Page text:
Every iteration of #DigPINS is different and facilitators choose the tools that are the best fit for their group. #DigPINS builds resiliency of navigating multiple environments through using multiple digital tools. By avoiding a centralized system participants get a better understanding of how to work and learn on the internet.
Tools use in #DigPINS are intended to expose participants to two complex spectrums: Public/Backchannel and Synchronous/Asynchronous.
#DigPINS participants are given a chance to explore multiple technologies that are on a range of public spectrum. Participants should be given a “backchannel” where they can communicate with others in their cohort but are not in public view. In addition, technologies that do put out public content should also be incorporated into some of the activities. By providing open public channels of communication in conjunction with those that provide the cohort access to each other but block more public postings, participants are given the choice to grapple with what content belongs in the public and which belongs in the backchannel.
Tools that fall on the synchronous/asynchronous spectrum expose participants to different ways of expressing one’s self in digital environments. Asynchronous tools give you the benefit of thinking through your thoughts before publishing them but synchronous tools enable spontaneity and perception of body language that is closer to face to face interactions.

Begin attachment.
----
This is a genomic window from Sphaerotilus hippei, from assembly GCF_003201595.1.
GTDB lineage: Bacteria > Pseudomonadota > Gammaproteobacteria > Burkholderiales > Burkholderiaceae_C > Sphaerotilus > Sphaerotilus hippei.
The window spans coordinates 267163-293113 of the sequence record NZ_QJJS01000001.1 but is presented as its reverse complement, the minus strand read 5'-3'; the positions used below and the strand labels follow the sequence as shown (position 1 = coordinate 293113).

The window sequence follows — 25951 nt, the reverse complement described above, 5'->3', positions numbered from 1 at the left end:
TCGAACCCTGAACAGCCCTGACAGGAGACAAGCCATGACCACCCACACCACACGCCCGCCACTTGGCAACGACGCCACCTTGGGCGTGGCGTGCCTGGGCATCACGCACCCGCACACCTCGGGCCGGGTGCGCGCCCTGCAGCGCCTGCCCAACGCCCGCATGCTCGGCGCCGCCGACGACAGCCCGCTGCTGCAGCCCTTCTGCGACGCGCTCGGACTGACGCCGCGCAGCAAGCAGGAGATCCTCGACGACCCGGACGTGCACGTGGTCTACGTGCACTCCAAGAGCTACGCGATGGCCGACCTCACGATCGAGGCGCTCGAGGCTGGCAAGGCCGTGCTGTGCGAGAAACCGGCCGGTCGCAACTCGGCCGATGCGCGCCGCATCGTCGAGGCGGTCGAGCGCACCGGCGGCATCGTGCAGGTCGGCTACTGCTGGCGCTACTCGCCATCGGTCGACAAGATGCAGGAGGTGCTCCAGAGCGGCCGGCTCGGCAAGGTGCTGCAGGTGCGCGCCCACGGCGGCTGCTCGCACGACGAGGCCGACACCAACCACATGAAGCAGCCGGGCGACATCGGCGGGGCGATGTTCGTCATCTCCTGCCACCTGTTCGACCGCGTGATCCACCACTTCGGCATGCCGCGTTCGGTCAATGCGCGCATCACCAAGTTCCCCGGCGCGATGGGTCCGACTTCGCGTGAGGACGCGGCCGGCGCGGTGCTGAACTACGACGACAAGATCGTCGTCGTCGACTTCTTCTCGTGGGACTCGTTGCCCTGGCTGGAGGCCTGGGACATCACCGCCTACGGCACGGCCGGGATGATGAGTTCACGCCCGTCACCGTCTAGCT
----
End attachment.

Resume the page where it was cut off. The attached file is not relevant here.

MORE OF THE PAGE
Tools that have been used in past iterations
Again, each facilitator can choose for themselves which technology tools to use for their deployment of #DigPINS. The following list is an example of some tools that have been used in past iterations.
Slack – Backchannel tool
Slack is a text based chat program that is a little more fun than similar technologies that came before it (irc chat – if you were ever into that kind of thing). It has fun features like emoji reactions and gif responses. You will need an account and you will stay most connected if you download the app and turn on notifications or at the very least log in once a day – read what is going on and/or leave a comment. Slack is not a public communication tool, it is just for your team.
Blogs – Public tool
As part of developing a digital identity participants are asked to publicly blog usually on a weekly basis. This can be done as a single blog for the entire group, having participants set up their own blogs, or a mixture of both. Blogging platforms can include WordPress, Blogger, and others.
Hypothesis – Public Tool
Hypothesis is a social annotation tool for the web and digital documents. You will need an account and a browser plugin is optional. This tool allows us to collectively mark up a text that we are all reading in-line with comments, questions, and even video and images.
Sync Video Calls – Public or backchannel depending on settings
Typically each week facilitators organize a synchronous video call with the participants and often invite special guests. You will need a camera and microphone to be able to participate; this could be a webcam on your computer or a smartphone/tablet. Some sync video platforms are Google Hangouts, Appear.in, Skype, and others.
Social Media – Public or backchannel depending on settings
Throughout the course participants are encouraged to join in on live Twitter chats with some established online communities, as well as the ongoing asynchronous conversation using the hashtag #DigPINS.